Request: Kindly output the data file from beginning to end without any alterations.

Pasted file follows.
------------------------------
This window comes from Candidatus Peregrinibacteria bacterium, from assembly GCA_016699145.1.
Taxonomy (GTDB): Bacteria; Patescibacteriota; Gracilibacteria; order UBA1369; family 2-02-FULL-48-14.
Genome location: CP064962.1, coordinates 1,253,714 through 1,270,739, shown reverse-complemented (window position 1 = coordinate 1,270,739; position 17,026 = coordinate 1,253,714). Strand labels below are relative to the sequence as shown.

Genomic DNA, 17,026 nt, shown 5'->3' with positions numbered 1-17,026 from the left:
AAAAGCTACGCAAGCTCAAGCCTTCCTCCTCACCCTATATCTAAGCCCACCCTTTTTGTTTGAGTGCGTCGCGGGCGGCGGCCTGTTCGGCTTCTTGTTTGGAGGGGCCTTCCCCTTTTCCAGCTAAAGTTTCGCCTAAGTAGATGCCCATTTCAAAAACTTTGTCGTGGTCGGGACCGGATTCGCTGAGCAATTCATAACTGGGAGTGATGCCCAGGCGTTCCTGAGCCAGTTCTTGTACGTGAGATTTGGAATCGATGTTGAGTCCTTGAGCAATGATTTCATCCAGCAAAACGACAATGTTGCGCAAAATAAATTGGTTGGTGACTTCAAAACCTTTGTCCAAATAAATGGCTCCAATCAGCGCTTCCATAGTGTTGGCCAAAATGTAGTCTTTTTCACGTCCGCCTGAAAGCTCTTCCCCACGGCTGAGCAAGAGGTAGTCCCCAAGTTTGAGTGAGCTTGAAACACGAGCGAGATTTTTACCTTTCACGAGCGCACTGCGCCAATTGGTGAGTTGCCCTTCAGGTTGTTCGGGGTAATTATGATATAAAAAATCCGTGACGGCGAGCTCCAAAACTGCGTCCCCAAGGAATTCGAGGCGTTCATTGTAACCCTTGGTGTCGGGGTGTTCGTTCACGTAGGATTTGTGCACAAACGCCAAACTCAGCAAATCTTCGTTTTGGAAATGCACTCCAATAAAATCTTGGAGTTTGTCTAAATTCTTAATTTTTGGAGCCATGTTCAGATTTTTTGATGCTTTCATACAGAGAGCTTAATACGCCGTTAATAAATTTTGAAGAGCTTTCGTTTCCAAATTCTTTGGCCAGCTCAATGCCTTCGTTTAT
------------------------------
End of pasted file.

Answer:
This window comes from Candidatus Peregrinibacteria bacterium, from assembly GCA_016699145.1.
Taxonomy (GTDB): Bacteria; Patescibacteriota; Gracilibacteria; order UBA1369; family 2-02-FULL-48-14.
Genome location: CP064962.1, coordinates 1,253,714 through 1,270,739, shown reverse-complemented (window position 1 = coordinate 1,270,739; position 17,026 = coordinate 1,253,714). Strand labels below are relative to the sequence as shown.

Genomic DNA, 17,026 nt, shown 5'->3' with positions numbered 1-17,026 from the left:
AAAAGCTACGCAAGCTCAAGCCTTCCTCCTCACCCTATATCTAAGCCCACCCTTTTTGTTTGAGTGCGTCGCGGGCGGCGGCCTGTTCGGCTTCTTGTTTGGAGGGGCCTTCCCCTTTTCCAGCTAAAGTTTCGCCTAAGTAGATGCCCATTTCAAAAACTTTGTCGTGGTCGGGACCGGATTCGCTGAGCAATTCATAACTGGGAGTGATGCCCAGGCGTTCCTGAGCCAGTTCTTGTACGTGAGATTTGGAATCGATGTTGAGTCCTTGAGCAATGATTTCATCCAGCAAAACGACAATGTTGCGCAAAATAAATTGGTTGGTGACTTCAAAACCTTTGTCCAAATAAATGGCTCCAATCAGCGCTTCCATAGTGTTGGCCAAAATGTAGTCTTTTTCACGTCCGCCTGAAAGCTCTTCCCCACGGCTGAGCAAGAGGTAGTCCCCAAGTTTGAGTGAGCTTGAAACACGAGCGAGATTTTTACCTTTCACGAGCGCACTGCGCCAATTGGTGAGTTGCCCTTCAGGTTGTTCGGGGTAATTATGATATAAAAAATCCGTGACGGCGAGCTCCAAAACTGCGTCCCCAAGGAATTCGAGGCGTTCATTGTAACCCTTGGTGTCGGGGTGTTCGTTCACGTAGGATTTGTGCACAAACGCCAAACTCAGCAAATCTTCGTTTTGGAAATGCACTCCAATAAAATCTTGGAGTTTGTCTAAATTCTTAATTTTTGGAGCCATGTTCAGATTTTTTGATGCTTTCATACAGAGAGCTTAATACGCCGTTAATAAATTTTGAAGAGCTTTCGTTTCCAAATTCTTTGGCCAGCTCAATGCCTTCGTTTAT